When a host sends a packet to another host in the network or outside the network. It will use the host routing table where to send the packets. If the destination host belongs to the same network, the host directly sends the data to the specific host without involving the default gateway. But while the destination host not on the same network; the data is forwarded to the default gateway. When a data arrives at the default gateway, which is generally a router. So the routers consult its routing table to decide where to send this packet. The routing table of a router has information about the destination, in the form of a different route in the routing table:
Directly connected routes
These routes come from the router active interfaces. When Interface has an IP address configured and both status code in up and up status. Subnet directly connected to a router’s interface added to the router’s routing table. A router will be able to route all packets destined for all hosts in subnet directly connected to its active interfaces.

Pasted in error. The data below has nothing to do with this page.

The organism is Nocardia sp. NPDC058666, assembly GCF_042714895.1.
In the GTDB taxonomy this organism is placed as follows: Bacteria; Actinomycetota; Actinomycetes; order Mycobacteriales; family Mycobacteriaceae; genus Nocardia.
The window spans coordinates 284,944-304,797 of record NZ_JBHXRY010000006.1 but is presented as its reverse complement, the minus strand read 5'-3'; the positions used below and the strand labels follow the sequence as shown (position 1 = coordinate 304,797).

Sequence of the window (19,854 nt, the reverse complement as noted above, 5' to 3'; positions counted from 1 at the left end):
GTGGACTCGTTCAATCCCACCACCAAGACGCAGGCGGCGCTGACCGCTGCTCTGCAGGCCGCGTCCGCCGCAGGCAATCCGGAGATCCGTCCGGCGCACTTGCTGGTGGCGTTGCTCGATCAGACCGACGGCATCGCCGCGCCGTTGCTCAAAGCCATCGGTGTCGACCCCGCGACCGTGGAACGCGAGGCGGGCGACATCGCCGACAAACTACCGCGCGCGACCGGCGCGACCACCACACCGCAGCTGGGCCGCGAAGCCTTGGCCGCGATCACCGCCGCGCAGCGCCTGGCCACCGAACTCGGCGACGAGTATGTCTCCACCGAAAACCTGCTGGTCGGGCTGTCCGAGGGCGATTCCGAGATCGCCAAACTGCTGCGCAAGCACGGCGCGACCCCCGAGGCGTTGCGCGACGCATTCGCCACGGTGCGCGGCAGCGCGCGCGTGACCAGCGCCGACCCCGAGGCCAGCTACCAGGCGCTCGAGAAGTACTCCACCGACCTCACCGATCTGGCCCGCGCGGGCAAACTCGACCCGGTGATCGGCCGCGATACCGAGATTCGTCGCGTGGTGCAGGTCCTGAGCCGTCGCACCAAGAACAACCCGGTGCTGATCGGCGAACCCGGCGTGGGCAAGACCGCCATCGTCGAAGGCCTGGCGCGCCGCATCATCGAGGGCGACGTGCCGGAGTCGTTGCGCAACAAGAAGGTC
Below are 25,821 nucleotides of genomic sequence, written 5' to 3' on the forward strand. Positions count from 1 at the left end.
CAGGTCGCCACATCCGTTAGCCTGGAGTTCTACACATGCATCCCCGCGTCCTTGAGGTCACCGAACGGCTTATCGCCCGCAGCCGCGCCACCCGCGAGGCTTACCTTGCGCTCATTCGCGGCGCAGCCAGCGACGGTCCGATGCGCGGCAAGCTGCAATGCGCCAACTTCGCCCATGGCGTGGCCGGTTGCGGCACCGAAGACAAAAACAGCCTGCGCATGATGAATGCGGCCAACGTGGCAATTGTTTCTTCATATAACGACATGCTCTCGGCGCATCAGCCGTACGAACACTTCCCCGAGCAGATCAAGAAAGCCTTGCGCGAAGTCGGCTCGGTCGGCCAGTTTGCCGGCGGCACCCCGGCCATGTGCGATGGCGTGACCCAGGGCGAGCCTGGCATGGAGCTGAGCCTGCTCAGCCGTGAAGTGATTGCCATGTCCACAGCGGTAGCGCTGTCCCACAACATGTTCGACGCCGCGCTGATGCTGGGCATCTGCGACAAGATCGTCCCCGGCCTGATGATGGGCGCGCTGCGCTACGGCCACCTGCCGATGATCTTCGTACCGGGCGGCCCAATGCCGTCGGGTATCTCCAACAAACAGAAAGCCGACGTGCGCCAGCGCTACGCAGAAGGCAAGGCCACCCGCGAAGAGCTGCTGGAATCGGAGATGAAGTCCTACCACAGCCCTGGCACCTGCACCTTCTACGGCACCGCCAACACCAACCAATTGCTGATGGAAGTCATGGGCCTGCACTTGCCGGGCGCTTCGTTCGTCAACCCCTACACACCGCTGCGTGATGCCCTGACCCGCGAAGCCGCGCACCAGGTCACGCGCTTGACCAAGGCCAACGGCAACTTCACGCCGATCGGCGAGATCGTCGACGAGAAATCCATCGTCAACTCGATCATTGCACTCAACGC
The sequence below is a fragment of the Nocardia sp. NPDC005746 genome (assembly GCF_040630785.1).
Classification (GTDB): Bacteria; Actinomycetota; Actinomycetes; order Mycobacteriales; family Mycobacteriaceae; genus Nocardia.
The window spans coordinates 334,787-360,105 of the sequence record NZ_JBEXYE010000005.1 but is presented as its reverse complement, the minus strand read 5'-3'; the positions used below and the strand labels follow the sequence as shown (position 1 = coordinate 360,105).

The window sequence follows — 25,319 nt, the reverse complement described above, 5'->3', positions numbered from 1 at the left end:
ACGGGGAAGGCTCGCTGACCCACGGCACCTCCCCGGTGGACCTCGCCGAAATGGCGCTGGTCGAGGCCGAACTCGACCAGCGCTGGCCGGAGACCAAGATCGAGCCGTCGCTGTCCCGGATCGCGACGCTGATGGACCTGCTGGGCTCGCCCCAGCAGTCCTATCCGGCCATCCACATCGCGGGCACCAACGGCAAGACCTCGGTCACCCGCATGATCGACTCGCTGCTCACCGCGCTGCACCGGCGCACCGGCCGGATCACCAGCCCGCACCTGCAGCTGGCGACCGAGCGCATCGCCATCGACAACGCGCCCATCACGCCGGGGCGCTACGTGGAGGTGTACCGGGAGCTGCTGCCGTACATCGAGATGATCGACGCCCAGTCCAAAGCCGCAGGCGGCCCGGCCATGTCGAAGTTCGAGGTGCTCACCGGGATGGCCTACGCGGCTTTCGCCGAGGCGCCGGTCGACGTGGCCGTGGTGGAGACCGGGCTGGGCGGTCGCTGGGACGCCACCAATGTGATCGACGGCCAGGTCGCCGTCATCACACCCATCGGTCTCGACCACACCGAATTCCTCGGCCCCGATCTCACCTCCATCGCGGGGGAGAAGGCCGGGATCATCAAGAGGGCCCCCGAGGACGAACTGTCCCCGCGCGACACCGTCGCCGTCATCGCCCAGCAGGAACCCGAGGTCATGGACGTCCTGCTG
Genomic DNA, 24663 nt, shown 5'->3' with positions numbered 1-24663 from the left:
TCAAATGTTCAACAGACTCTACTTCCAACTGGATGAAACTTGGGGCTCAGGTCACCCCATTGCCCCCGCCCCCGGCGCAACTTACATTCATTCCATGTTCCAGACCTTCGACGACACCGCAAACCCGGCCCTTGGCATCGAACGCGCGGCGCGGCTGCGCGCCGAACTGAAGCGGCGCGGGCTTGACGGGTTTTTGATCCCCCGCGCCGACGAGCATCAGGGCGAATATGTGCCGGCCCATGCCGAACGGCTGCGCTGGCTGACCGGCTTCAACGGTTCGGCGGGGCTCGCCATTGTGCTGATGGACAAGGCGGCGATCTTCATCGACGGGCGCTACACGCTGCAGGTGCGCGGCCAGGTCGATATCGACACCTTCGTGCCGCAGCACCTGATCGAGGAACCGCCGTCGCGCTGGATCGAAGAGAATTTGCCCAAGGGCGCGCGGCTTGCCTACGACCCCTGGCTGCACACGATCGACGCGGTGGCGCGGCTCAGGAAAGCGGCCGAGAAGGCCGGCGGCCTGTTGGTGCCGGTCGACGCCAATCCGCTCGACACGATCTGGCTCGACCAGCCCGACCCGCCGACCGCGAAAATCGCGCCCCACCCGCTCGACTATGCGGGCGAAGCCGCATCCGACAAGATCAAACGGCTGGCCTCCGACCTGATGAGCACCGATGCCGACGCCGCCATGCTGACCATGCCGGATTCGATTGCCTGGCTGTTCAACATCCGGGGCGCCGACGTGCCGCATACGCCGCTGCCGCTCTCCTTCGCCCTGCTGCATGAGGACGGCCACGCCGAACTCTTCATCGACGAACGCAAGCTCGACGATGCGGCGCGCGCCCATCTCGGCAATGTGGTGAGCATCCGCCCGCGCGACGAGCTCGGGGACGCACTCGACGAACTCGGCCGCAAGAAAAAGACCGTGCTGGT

These routes come from remote networks connected to other routers. Routes to these networks can be manually or dynamically configured on the local router by the network administrator. The figure below identifies the directly connected networks and remote networks of Router-1. The network with a light blue rectangle is the directly connected networks for Router-1 and network in the light red rectangles are a remote network for Router-1.
Routers also use a default route as a gateway of last resort option if there is no other route available to the desired network in the routing table of the router. The IP address 0.0.0.0 reserved for a default route. If a router has no information about the incoming packet; it routes the packet to the interface where the default route has configured.